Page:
In the context of the developing digitalization of society, medical institutions, in accordance with the state's program of digitalization of healthcare system, try to use new methods of socialization, including remote ones. In Chelyabinsk, the support of children who need palliative care is carried out, including online services, for example, "Skype”.

In contemporary conditions, the digitalization has a great positive influence on development of medicine including palliative care service. Foreign authors mark positive aspects of social nets and modules. Messengers can soften loneliness. Patients may overcome such barriers as physical restriction, distance and logistic problems via internet-technologies (Guo et al., 2016).

Purpose of the Study

The purpose of the study is to analyze the spectrum of problems in the field of palliative care provision and to develop possible ways of its improvement.

Research Methods

The basement of this exploration is the analysis of legislative documents, national and foreign publications concerning the problems of palliative care (PubMed, E-library).


Insufficient development of palliative care institutes forces regional governments to develop its own legal acts to improve its provision. In July 2016, the government of Perm Region accepted a new document – Register of children who need palliative care. With this Register, one can get useful information: the nosological structure of diseases of these patients, the number of children who need respiratory therapy and enteral feeding support. Using this Register the government of Perm can react perfectly as compared to regions without the Register (Kochetkova, 2020).

During provision with palliative care, there are some problems with specialists' timing. Lack of palliative medicine doctors and some extra-staff (psychologists, massage therapists, social workers) leads to a raised workload on a medical team (Baker et al., 2006; Walter et al., 2019a, 2019b). Besides this fact, a high burnout forces doctors to “leave” their specialization (Vishnyakov et al., 2014). In addition, doctors of palliative medicine experience a great stress during the work with drugs. Nowadays the rights of medical personnel are not well protected, doctors are afraid of criminal prosecution. Moreover, there is a limitation in medicines and theirs forms, in particular for children: pastille, sweets, dragee, suppositories. Also, there is a lack of care for parents’ courses of palliative children. Sporadic courses of care for parents were developed in Russia, particularly in Perm region in 2015 (Podluzhnaya et al., 2018).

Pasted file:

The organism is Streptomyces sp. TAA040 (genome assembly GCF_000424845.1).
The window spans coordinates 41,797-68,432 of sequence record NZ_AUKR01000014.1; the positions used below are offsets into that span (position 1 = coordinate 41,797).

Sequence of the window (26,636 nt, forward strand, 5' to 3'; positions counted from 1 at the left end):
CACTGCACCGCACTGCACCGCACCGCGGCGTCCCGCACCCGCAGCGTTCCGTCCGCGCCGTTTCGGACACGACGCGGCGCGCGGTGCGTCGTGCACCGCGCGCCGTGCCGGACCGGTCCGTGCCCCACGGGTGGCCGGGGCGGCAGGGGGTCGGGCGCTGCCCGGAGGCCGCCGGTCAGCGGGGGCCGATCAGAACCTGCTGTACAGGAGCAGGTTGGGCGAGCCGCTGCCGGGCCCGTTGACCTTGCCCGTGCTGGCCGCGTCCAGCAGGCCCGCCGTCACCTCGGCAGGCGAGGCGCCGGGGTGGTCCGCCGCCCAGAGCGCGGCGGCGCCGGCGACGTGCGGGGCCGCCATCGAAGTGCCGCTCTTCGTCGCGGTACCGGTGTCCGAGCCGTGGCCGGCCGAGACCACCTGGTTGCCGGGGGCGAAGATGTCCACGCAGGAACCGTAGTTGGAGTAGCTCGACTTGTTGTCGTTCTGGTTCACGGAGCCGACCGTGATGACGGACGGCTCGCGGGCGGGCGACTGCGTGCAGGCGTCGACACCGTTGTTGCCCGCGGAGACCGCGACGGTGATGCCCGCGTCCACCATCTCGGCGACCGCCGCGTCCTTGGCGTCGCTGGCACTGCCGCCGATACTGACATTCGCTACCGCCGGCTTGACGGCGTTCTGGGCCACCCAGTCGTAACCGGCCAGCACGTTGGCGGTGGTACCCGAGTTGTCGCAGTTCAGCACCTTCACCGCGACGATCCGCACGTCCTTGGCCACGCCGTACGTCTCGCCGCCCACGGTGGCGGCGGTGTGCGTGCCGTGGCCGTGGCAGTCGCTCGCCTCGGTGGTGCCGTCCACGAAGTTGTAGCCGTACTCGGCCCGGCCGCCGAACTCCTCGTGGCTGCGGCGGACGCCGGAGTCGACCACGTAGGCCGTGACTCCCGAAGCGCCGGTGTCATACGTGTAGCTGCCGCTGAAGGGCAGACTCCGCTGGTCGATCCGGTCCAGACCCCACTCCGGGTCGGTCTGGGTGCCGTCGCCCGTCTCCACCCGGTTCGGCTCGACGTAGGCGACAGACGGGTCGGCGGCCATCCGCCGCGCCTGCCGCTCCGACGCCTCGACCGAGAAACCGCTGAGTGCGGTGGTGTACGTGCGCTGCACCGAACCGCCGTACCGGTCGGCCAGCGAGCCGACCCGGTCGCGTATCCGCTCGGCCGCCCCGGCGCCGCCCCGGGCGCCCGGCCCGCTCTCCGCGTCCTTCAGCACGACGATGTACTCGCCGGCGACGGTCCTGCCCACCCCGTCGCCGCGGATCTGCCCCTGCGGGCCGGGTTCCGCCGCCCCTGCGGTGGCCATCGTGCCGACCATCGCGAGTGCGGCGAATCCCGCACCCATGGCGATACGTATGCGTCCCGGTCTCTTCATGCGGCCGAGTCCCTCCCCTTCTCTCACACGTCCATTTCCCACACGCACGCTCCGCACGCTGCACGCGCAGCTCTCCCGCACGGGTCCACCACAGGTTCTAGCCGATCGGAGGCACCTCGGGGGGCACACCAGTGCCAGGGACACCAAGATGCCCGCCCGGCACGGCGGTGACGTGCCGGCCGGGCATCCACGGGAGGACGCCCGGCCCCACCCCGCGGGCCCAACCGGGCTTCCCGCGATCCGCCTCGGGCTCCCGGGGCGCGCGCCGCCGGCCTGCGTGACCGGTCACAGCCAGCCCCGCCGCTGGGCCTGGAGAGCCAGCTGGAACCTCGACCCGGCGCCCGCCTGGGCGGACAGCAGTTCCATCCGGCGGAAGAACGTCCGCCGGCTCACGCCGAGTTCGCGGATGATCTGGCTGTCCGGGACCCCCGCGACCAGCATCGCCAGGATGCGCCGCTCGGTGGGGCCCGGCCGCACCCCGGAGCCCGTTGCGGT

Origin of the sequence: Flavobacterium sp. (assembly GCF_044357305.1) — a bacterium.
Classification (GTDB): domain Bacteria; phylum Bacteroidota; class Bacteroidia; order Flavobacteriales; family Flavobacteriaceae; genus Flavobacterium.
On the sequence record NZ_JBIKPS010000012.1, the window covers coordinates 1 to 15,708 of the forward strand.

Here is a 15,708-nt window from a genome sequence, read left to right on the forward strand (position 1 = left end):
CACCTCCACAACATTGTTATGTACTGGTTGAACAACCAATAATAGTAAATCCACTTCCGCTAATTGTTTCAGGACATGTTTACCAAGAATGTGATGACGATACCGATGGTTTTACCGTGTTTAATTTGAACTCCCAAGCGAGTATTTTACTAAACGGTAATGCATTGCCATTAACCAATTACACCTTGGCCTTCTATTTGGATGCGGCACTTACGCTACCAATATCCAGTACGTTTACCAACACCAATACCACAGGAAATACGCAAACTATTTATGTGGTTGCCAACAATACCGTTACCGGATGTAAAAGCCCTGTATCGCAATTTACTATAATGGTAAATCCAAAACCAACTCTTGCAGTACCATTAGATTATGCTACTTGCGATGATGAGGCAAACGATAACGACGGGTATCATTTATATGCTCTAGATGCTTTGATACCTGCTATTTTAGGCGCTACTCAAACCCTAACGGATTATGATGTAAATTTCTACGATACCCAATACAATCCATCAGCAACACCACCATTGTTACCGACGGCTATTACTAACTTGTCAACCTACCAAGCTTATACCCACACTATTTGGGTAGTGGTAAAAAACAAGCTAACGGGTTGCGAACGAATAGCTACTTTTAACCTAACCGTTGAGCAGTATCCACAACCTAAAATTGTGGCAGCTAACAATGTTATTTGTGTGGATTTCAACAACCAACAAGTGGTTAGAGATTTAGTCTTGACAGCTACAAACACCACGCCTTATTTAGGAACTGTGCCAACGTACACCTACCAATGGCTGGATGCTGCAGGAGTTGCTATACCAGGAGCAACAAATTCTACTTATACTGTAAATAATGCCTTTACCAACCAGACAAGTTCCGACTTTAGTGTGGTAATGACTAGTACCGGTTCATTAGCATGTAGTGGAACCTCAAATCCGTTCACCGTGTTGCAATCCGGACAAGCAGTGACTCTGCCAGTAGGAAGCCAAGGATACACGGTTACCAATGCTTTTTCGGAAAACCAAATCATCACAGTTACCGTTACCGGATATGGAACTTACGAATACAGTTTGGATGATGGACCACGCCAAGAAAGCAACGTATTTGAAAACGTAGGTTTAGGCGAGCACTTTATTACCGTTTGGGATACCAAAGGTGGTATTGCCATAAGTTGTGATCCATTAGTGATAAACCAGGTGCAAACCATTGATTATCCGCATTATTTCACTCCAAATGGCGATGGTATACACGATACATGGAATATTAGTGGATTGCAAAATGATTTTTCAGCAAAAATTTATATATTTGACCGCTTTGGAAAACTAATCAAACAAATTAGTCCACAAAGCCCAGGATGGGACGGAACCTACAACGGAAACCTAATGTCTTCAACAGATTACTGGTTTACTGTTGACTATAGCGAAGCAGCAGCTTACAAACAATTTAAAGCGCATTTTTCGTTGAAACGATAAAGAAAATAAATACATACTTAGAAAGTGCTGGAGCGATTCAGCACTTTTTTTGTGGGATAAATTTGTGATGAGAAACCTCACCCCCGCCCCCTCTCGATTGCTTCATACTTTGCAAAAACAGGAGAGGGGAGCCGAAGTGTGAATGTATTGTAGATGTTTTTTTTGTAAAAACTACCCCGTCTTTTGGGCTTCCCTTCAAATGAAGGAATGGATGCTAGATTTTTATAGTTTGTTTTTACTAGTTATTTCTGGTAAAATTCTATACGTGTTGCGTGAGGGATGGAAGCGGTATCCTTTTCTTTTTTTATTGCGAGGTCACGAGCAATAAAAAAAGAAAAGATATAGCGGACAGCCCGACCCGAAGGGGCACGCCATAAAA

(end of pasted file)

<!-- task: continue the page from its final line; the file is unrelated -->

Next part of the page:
One more strategic problem is psychological and social maladjustment of siblings. These are feeling of unnecessary and rejection that accompany the promotion of deviant behavior. During full psychological and educational training both parents, their ill child and siblings, it is possible to get teambuilding of the family, meaningful emotional involvement of each member of the family, adequate communication. All this factors expose the necessity of setting up both psychological and social work and medical and social work in this group of population. And the activity of social services should contribute to positive background of parents’ communication with psychologists which is quite strange for citizens of Russia in contrast to citizens of the USA or Europeans.

The analysis reveals the set of problems. Firstly, there are organizational problems and inconsistency of the legislative base concerning palliative care that cause decrease in its providing and availability.

Secondly, the human factor has an important role. The lack of well-qualified specialists in the field of palliative care, their workload, emotional burnout and fear during the work with drugs forces people to “leave” their profession.

Thirdly, low awareness in mass media of patients and their parents’ rights exposes insufficient effectiveness of palliative care.


It is necessary to state that palliative care in Russia requires a significant systemic coordination of government health care and social development authorities, professional medical community, patient organizations, charitable services activities as well as resource support (human, financial, material). The use of modern digital and information technologies is the key to timely, effective and high quality provision of palliative care for children and their parents, which meet the WHO requirements in a difficult life situation.


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31 January 2022

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Zhelaev, M. V., Fedonnikov, A. S., & Andriyanova, E. A. (2022). Palliative Care For Children: Problems And Solutions. In S. Afanasyev, A. Blinov, & N. Kovaleva (Eds.), State and Law in the Context of Modern Challenges, vol 122. European Proceedings of Social and Behavioural Sciences (pp. 666-671). European Publisher.